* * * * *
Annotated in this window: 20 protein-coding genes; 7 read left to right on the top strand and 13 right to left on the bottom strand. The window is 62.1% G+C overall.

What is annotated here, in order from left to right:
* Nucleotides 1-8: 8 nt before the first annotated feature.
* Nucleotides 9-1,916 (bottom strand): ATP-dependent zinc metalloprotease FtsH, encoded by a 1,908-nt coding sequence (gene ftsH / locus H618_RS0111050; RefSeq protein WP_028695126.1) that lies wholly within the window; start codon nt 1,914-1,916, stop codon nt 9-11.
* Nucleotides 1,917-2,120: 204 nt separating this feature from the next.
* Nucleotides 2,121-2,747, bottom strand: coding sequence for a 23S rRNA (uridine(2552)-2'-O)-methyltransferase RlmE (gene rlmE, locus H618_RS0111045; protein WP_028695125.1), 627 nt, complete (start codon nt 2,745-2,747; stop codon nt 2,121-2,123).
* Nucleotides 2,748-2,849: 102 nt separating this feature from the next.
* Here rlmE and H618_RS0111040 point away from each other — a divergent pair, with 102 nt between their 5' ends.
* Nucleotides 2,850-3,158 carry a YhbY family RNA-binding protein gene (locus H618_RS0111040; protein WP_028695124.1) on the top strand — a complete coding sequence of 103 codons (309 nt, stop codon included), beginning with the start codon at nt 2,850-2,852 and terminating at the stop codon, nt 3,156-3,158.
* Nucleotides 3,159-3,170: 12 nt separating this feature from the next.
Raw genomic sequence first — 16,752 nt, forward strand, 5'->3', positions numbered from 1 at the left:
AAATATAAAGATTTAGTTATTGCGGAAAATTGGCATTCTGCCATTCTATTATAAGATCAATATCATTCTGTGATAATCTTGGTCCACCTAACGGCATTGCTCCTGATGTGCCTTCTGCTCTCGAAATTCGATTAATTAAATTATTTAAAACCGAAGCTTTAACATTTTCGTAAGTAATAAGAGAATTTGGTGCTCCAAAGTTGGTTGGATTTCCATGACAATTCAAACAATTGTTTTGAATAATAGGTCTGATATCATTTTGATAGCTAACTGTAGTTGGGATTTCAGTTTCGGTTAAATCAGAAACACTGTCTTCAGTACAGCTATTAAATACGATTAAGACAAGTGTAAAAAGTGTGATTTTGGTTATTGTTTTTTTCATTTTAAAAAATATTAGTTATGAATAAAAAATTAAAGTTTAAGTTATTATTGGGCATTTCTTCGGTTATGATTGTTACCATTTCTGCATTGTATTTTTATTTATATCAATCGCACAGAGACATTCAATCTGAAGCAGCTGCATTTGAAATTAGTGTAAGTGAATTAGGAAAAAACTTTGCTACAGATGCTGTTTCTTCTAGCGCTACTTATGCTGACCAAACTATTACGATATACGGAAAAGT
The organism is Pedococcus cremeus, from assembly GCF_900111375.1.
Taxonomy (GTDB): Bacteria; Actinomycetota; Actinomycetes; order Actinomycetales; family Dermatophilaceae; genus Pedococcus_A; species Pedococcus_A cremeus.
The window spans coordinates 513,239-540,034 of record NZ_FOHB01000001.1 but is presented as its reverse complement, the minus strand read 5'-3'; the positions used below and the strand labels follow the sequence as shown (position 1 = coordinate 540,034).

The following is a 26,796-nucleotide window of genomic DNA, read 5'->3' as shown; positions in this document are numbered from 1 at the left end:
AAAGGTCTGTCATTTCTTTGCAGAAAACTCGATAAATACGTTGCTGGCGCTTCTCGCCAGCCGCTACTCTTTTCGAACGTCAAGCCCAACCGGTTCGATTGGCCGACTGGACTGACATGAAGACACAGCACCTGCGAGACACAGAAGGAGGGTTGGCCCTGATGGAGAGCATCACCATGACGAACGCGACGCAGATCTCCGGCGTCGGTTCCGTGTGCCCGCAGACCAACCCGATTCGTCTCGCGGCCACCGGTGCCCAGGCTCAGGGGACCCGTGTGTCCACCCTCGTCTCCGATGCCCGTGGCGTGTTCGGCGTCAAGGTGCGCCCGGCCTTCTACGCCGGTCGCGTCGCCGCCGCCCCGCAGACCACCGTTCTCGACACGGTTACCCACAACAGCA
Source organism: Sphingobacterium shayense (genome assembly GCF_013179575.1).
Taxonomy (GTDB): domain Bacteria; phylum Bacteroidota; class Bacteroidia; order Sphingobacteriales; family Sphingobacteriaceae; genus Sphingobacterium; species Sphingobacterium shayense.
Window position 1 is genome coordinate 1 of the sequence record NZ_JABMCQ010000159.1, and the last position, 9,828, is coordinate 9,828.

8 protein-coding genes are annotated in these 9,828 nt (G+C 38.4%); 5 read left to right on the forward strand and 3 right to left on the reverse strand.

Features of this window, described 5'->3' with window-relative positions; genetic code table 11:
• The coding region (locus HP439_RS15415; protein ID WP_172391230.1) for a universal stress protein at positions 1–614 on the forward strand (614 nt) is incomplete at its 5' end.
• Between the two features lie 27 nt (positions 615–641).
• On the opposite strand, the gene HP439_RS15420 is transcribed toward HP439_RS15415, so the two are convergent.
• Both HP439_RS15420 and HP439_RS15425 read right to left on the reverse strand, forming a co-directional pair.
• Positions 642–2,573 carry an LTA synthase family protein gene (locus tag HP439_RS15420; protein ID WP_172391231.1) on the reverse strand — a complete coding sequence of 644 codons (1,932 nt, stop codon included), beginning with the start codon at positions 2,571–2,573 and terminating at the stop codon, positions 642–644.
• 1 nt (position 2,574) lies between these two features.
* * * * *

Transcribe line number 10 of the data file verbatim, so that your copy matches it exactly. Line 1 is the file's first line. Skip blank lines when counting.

* Nucleotides 3,159-3,170: 12 nt separating this feature from the next.